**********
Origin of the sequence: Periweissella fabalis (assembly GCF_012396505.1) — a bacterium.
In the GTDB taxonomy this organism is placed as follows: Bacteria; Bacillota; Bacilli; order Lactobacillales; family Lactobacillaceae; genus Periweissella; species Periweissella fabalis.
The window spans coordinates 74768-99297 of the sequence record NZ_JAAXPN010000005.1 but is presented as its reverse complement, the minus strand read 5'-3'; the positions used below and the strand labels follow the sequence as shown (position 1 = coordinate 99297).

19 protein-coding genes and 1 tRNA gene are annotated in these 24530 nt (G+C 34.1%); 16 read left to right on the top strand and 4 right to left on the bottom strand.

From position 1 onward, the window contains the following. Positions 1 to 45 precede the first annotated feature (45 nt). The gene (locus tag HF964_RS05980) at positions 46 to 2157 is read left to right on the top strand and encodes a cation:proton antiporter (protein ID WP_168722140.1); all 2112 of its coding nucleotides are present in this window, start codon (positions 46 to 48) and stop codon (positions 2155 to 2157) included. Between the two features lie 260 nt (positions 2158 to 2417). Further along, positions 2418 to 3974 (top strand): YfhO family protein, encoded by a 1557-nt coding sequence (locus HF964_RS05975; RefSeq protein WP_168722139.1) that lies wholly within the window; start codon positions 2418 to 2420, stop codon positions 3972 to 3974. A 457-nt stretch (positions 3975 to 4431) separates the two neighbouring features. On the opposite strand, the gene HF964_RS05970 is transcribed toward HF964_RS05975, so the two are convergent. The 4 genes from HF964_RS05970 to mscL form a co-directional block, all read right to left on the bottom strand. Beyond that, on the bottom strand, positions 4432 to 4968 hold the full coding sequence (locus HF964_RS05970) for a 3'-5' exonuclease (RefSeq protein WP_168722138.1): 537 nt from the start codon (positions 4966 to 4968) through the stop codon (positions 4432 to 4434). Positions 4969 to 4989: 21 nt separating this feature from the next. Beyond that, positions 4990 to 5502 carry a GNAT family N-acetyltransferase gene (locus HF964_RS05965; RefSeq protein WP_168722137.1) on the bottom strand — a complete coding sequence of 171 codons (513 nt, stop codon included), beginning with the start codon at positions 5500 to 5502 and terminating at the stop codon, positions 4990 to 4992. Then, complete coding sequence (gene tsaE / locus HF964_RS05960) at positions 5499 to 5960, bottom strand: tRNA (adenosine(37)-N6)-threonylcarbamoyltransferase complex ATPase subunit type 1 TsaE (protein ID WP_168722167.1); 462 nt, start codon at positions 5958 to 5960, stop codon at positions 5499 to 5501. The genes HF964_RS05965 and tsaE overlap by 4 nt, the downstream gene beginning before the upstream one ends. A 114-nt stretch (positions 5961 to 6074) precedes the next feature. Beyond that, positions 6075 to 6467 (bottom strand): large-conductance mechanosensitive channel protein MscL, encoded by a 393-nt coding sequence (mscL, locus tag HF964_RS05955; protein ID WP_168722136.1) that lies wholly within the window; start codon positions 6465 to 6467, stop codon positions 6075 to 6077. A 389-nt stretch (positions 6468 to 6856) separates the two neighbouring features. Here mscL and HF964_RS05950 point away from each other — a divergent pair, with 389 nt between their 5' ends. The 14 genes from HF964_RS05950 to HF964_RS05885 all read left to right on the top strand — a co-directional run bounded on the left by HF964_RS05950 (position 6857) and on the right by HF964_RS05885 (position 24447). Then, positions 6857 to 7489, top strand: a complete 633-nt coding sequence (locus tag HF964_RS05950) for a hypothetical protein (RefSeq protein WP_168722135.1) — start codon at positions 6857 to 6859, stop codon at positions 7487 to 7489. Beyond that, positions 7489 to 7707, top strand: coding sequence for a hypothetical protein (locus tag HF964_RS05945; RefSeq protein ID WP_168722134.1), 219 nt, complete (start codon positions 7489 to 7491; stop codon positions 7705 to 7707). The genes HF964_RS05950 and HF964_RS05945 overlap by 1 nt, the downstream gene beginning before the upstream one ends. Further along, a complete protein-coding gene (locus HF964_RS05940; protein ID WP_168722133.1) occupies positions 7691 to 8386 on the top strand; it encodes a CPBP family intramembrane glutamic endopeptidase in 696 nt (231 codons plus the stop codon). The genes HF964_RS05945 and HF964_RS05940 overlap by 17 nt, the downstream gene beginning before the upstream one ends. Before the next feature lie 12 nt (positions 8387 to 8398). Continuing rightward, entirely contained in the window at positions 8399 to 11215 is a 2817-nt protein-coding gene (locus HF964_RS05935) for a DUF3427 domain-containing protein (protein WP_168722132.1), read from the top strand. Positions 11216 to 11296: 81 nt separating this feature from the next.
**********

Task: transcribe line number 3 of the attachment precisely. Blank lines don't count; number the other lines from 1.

The window spans coordinates 74768-99297 of the sequence record NZ_JAAXPN010000005.1 but is presented as its reverse complement, the minus strand read 5'-3'; the positions used below and the strand labels follow the sequence as shown (position 1 = coordinate 99297).